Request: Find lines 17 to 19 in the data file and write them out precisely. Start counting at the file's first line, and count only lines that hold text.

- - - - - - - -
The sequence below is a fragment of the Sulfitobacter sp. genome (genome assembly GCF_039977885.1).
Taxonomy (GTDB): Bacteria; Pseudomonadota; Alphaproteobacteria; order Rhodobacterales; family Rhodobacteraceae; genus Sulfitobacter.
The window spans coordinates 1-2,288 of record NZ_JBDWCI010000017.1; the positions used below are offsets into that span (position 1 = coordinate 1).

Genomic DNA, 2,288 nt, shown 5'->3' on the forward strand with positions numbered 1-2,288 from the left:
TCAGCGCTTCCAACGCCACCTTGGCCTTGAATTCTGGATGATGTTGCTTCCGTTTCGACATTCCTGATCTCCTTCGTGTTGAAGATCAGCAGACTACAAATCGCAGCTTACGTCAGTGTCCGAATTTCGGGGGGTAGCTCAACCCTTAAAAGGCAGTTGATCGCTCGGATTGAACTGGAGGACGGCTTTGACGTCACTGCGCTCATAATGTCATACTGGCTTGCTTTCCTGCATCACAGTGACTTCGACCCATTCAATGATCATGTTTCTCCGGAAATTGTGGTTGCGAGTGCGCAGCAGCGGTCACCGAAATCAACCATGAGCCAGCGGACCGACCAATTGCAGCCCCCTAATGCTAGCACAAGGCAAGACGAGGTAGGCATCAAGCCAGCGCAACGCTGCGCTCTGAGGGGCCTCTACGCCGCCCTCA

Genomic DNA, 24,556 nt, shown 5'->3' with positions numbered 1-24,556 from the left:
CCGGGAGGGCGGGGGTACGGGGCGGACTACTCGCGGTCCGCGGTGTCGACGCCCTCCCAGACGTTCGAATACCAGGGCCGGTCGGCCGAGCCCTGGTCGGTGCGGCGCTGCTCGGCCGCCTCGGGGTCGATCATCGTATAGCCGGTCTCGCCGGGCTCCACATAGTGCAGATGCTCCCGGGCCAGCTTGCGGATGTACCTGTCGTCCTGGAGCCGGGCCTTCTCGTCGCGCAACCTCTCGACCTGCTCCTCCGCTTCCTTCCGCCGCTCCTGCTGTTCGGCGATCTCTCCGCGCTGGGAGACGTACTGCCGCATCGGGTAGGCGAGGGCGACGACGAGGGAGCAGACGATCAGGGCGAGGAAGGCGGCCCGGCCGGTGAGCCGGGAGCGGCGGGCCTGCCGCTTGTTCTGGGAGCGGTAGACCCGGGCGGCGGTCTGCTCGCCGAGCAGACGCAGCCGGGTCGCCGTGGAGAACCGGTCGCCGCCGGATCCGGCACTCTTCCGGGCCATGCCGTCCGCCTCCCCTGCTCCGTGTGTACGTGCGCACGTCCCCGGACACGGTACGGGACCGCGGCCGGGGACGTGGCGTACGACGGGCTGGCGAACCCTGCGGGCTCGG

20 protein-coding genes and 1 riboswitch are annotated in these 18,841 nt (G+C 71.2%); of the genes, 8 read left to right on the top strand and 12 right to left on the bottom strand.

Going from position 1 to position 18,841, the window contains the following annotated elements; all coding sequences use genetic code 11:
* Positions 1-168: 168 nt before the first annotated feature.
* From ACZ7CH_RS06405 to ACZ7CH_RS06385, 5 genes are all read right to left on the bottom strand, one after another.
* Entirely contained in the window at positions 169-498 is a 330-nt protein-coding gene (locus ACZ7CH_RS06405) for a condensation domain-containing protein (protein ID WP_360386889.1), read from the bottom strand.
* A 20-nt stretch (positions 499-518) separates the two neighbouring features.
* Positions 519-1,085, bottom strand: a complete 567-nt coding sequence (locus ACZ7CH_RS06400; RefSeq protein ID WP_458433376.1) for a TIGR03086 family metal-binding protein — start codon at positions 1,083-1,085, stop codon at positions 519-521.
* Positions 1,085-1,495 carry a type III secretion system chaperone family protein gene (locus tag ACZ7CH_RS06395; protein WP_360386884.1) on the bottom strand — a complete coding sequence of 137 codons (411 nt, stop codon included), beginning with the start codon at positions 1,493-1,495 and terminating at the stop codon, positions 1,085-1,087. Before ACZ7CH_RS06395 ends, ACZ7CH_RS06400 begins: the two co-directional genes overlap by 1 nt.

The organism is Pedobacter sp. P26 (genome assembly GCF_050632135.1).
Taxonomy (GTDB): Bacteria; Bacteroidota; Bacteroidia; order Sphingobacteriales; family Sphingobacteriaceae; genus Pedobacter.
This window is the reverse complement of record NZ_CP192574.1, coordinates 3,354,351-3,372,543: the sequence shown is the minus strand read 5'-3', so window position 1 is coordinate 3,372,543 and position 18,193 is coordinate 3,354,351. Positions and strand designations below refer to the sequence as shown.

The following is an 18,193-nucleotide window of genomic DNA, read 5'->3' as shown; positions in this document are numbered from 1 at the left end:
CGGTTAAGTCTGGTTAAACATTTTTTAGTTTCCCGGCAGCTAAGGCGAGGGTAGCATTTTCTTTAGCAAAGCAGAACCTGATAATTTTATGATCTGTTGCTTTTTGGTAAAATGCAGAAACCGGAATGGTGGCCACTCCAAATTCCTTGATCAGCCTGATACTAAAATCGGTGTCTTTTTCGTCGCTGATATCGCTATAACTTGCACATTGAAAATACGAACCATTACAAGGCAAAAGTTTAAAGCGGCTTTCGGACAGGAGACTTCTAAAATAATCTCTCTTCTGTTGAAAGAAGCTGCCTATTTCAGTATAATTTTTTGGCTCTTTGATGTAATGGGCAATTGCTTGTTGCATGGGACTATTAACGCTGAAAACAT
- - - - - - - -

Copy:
Taxonomy (GTDB): Bacteria; Bacteroidota; Bacteroidia; order Sphingobacteriales; family Sphingobacteriaceae; genus Pedobacter.
This window is the reverse complement of record NZ_CP192574.1, coordinates 3,354,351-3,372,543: the sequence shown is the minus strand read 5'-3', so window position 1 is coordinate 3,372,543 and position 18,193 is coordinate 3,354,351. Positions and strand designations below refer to the sequence as shown.

The following is an 18,193-nucleotide window of genomic DNA, read 5'->3' as shown; positions in this document are numbered from 1 at the left end: